1 Write down your topic.
2 Identify your search terms, the keywords and phrases.
3 Consider any alternative keywords or phrases that could be used. These could be related terms or plural terms, spelling variations, broader terms to expand your results or narrow terms to reduce your results.
4 Develop your search strategy by writing each word in a concept map or box, combine the words with Boolean Operators such as AND & OR and truncate or wildcard your terms. Truncation varies in each database but it is usually identified by an asterisk.
5 Select appropriate resources to search. This will require searching one or more databases depending on the subject coverage of the particular database chosen.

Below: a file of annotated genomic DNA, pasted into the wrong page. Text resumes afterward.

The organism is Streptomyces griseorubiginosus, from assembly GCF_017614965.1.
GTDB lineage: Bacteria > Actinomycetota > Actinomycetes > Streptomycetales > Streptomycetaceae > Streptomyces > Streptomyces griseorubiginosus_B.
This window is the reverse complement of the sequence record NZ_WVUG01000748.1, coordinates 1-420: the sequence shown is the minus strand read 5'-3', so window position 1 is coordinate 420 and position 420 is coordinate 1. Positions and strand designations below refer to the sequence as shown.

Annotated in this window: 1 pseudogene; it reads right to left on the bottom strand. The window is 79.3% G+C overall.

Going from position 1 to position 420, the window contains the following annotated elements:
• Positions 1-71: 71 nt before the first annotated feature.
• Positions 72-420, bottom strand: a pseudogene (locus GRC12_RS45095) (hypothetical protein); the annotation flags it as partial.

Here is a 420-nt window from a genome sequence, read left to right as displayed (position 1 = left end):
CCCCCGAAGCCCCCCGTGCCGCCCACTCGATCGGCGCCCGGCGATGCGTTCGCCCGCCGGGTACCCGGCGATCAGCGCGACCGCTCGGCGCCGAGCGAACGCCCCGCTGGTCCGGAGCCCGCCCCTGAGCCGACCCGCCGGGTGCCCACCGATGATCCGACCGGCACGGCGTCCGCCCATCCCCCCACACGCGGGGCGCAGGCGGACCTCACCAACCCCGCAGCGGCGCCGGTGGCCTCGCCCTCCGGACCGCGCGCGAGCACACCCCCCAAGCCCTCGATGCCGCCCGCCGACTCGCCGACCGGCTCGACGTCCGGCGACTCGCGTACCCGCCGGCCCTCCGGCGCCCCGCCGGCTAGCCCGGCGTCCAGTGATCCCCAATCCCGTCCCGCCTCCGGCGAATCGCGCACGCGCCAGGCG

Electronic legal research tools are available via the World Wide web, such as AustLII, and specialised subscription-based databases, such as Lawlex, Westlaw, LexisNexis AU, CCH Online and Lawbook Co Online. It must be remembered that the time-saving benefits of these tools are immense to the legal researcher, but the authoritative print versions of primary law sources are still considered the authorised law.
The benefits of the legal electronic research services are vast indeed, but they still must be viewed as supplementary to the primary law print resources. Unfortunately there is a view held by many students oflaw and legal research that if the law does not exist electronically, then it does not exist at alL Just because it is in electronic form does not necessarily mean that it is the most up-to-date law. This really is a dangerous assumption to make.